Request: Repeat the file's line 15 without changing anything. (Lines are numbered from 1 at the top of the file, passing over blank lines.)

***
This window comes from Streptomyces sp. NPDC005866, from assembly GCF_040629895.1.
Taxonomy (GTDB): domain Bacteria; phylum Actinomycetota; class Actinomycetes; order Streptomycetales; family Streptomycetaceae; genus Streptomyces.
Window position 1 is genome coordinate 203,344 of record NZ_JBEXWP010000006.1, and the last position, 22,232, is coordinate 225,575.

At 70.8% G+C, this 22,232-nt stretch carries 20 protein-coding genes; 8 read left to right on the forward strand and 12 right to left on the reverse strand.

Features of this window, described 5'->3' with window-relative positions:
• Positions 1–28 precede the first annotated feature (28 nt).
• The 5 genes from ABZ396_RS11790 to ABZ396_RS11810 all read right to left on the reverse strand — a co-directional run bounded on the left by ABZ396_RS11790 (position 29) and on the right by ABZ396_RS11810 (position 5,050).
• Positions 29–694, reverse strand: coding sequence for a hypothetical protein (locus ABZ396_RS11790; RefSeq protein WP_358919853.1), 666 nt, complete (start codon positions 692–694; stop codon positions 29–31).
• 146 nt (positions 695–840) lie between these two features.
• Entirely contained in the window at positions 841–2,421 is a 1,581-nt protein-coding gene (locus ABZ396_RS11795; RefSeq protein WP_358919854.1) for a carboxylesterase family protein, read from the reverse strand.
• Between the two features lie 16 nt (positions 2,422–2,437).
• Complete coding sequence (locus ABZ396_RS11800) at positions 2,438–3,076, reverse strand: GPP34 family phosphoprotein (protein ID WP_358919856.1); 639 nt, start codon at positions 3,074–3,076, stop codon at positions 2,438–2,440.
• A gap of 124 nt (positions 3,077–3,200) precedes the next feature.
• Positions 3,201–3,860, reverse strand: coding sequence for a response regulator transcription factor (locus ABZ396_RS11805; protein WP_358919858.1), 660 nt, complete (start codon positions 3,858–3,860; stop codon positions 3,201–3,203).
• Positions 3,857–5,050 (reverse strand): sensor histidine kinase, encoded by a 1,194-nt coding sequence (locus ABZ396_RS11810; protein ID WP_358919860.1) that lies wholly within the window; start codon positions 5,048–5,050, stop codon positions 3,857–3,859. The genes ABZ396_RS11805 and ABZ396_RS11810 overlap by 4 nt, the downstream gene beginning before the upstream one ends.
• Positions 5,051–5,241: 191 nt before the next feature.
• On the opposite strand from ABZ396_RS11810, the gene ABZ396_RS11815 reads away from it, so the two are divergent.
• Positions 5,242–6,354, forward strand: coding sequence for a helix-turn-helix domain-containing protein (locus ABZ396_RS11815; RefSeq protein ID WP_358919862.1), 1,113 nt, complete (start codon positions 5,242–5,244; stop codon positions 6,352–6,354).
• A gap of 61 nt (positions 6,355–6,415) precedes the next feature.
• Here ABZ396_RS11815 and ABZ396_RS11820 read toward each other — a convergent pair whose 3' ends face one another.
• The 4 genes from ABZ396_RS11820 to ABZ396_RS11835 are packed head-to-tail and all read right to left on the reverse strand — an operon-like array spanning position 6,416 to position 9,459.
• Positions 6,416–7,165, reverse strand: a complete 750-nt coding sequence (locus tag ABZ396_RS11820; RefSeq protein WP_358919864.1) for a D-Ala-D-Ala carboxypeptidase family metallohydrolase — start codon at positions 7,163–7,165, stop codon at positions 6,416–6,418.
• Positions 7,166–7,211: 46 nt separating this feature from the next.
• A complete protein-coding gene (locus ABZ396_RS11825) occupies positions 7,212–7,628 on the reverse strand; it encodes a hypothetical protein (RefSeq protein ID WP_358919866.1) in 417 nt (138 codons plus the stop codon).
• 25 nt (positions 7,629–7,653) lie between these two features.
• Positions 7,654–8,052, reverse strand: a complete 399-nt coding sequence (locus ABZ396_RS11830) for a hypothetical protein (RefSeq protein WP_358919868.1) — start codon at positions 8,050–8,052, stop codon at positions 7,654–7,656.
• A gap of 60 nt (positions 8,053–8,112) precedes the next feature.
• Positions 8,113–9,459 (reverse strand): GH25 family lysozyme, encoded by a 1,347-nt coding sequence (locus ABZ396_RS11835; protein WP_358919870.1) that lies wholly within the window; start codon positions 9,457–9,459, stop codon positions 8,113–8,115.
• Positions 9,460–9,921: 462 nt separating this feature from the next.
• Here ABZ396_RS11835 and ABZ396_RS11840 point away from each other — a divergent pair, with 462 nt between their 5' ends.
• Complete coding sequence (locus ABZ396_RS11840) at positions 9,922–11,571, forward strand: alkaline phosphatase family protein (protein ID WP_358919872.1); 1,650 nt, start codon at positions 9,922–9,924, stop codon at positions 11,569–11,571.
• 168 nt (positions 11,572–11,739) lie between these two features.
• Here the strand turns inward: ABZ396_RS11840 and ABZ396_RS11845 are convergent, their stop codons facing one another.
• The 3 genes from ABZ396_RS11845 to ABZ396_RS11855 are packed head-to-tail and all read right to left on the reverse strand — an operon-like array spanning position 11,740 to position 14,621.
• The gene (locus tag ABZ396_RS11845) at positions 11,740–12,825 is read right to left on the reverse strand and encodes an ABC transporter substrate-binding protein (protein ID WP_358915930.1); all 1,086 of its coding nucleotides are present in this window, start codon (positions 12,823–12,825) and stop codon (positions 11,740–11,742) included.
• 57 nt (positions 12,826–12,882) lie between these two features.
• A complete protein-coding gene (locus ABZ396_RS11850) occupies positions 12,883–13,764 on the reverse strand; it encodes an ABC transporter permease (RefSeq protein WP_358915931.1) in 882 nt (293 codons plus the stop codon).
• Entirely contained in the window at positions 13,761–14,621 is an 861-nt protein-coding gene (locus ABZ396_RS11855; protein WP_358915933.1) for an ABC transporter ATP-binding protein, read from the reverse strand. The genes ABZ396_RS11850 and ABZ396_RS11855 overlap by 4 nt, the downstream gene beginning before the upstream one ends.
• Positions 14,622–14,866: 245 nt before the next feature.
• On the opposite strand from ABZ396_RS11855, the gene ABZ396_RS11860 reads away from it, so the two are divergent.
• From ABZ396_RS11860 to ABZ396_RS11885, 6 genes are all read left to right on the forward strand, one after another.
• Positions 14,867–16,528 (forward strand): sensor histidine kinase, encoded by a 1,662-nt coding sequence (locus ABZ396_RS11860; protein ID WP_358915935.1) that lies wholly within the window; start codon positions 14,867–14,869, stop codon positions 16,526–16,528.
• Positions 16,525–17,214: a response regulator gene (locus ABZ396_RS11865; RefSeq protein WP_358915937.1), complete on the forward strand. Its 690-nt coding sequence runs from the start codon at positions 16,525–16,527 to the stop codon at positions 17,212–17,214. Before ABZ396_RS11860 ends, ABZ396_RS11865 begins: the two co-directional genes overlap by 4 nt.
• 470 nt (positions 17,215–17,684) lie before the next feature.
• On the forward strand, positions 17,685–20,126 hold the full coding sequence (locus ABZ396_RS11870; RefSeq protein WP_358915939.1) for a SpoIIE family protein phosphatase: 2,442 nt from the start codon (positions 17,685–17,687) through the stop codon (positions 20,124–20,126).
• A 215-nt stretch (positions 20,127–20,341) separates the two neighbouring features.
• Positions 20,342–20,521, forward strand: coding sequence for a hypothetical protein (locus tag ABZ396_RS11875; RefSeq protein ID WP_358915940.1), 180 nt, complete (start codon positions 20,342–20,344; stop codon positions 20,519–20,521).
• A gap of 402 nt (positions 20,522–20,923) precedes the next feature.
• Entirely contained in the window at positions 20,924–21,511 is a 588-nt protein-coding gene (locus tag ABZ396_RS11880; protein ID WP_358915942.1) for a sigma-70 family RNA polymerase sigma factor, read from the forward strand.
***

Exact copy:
• Positions 3,857–5,050 (reverse strand): sensor histidine kinase, encoded by a 1,194-nt coding sequence (locus ABZ396_RS11810; protein ID WP_358919860.1) that lies wholly within the window; start codon positions 5,048–5,050, stop codon positions 3,857–3,859. The genes ABZ396_RS11805 and ABZ396_RS11810 overlap by 4 nt, the downstream gene beginning before the upstream one ends.